On NFTs, Treasury Comes Out Swinging
The Treasury Department recently issued a Report on money laundering in the art markets. To no one’s surprise, Treasury found the art market to be an “attractive” one for money launderers, given the “the high-dollar values,” “ease of transportability,” “long-standing culture of privacy,” and “increasing use of art as an investment or financial asset.” When Congress mandated the report back in 2020, it probably did not anticipate the explosion of a new kind of “art” with new pathways for the illicit movement of money: NFTs, a non-fungible token signifying ownership over a digital asset. With the bored apes, celebrity endorsements, and Beeple, NFTs have exploded onto the art scene and thus into the world of art-based money laundering.
NFTs are traded online in, by design, secret transactions where basic identity verification is not required (the blockchain is supposed to do that). The art world is already a morass of secret private transactions, which often cross borders and involve anonymous participants. To open up that same market to an even more secretive set of transactions is asking for bad actors to take advantage. And Treasury knows it. In its Report, Treasury warned NFT markets that they may be considered “money service businesses” or MSBs, because they are “transferring virtual assets during the buying and selling of NFTs.” NFT dealers may not like it, but the MSB description fits—as “non-fungible tokens,” NFTs are nothing except digital expressions of ownership. They are not, at their core, art; they are money. And when that money transfers hands, it’s no different from any other financial transaction.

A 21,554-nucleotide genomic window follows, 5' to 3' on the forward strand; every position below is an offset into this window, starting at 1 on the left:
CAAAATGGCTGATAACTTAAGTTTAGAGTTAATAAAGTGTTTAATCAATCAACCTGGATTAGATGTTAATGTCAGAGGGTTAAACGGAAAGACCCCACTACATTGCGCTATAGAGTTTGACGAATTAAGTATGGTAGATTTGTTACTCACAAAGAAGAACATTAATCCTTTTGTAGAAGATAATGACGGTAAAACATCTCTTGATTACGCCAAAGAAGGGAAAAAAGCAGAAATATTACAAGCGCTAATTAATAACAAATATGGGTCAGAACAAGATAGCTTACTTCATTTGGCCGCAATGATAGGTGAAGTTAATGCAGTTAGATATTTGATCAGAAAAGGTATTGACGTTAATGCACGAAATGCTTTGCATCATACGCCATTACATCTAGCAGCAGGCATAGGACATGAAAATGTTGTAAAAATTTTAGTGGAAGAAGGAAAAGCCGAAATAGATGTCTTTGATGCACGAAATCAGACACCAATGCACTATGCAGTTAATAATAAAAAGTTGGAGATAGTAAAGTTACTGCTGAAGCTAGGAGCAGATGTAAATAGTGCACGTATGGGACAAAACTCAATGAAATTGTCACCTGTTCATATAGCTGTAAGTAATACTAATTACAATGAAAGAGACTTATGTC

That Treasury is considering this designation should set off alarms for any money launderer out there. Under a MSB designation, NFT markets become subject to the same FinCEN disclosure requirements (and multi-million dollar enforcement actions) as banks and other financial institutions. NFT dealers would be responsible for collecting your customer information, conducting basic due diligence on the source of funds, and verifying that the money does not stem from any criminal acts. It’s a money launderer’s worst nightmare.
The MSB designation would also have a significant added benefit for law enforcement. NFT markets would then become subject to the Anti-Money Laundering Whistleblower Program. Ironically, this would happen before traditional art dealers, who are currently exempt from the Bank Secrecy Act (although there is proposed legislation to change that). These proposed legislative and regulatory changes would do a lot to stop art markets from being used by bad actors.
It remains to be seen what will come of the Treasury’s Report. But it’s an encouraging sign that the Department recognizes the problem in this emerging technology and is ready to use its tools to stop bad actors from appropriating the space.
If you have information about money laundering and other forms of corruption, please contact us.